Gwen Tuinman is a novelist, born and raised in rural southern Ontario. Fascinated by the landscape of human tenacity, she writes about people navigating the social restrictions of their era. Her storytelling is influenced by an interest in bygone days. As a mentor, she helps women writers to shed emotional armour so they can reclaim their self-expression, dream bigger and learn to guide themselves through new creative risks. Gwen lives in the Kawartha Lakes region with her husband. Her forthcoming novel will be published in the spring of 2024 by Random House Canada.
October 23, 2014 at 4:39 pm
Connecting with source. heart beat, drum beat, Earth’s eternal rhythm
So good to see this post Gwen, thank you for stopping in
October 23, 2014 at 5:09 pm
Absolutely. I had the chance to play a bit today. Loved it. I have a friend who makes drums, moccasins and rattles. We just spent time together on a hike in the woods, so the thought of drums was fresh in my mind.
October 24, 2014 at 1:03 pm
Wonderful photos, so rich in history, emotion and cultural legacy. I attended the Green Citizen Day at Seneca College on Tuesday and was enthralled to hear the presentation of Native environmentalist and Aquatic Specialist, Gary Pritchard. His discussion of our connectedness to the earth, to our past and future was deeply moving and resonant. A walk in the woods is what we all need. It will cure a lot of ills.
October 25, 2014 at 10:13 am
Thank you sharing that, Sally. Have you ever participated in a drum circle or attended one? The beat is experienced at a much deeper level than just hearing; it passes through your body. A walk in the woods is rejuvenating regardless the season. It’s one of my favourite things to do.
October 25, 2014 at 12:28 pm
Wonderful photos Gwen. I’ve never attended a drum circle, though recently started meditating with some recorded shamanic drum beats.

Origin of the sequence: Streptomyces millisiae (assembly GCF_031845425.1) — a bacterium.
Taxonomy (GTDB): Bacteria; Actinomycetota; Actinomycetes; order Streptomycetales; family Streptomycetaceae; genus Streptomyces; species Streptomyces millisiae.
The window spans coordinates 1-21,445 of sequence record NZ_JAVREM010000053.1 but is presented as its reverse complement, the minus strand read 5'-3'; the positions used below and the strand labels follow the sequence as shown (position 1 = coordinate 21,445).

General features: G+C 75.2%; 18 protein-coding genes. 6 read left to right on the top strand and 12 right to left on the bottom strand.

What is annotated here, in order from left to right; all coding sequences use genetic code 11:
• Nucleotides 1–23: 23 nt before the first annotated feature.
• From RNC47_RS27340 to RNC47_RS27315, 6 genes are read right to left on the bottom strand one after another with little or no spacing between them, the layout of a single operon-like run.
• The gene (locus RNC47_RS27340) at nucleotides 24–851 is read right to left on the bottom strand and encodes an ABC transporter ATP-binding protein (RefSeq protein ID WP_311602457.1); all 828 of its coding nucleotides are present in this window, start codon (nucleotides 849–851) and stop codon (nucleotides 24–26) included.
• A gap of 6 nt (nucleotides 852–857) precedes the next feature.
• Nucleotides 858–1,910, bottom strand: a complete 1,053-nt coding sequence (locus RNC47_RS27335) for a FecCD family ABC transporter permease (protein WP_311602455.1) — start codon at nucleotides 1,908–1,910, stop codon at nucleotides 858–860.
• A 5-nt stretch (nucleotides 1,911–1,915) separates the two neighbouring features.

October 26, 2014 at 8:04 am
Shamanic drum beats. How fascinating. I hadn’t heard of this before but I’m very interested. Do you find this on ITunes or did you discover it at a store?
October 28, 2014 at 4:37 pm
I actually bought a book on shamanism and it came with a link to the recording on the author’s website – http://www.prehistoricshamanism.com. They’re just a couple of very simple 10 minute tracks. I loaded them onto my ipod and use them that way.
October 28, 2014 at 5:08 pm
Thanks Andrea! I’ll definitely check that out.
October 27, 2014 at 10:25 pm
What an intriguing set of photos!
October 30, 2014 at 7:47 am
Love all these photos. Fascinating window on this culture and history.
October 30, 2014 at 7:37 pm
Wonderful comments on a fascinating subject. I have attended a number of native ceremonies and the drum circles definitely resonate. Ezra Annes Inn in Whitby holds drum circles every Friday night. A perfect setting for a spiritual experience.
October 30, 2014 at 8:21 am
Brett, have you ever participated in a drum circle? About two years ago, I took part in a circle with about 5o people. It was amazing. You can feel the beat go right through you. Just amazing. A definite must do for the bucket list:)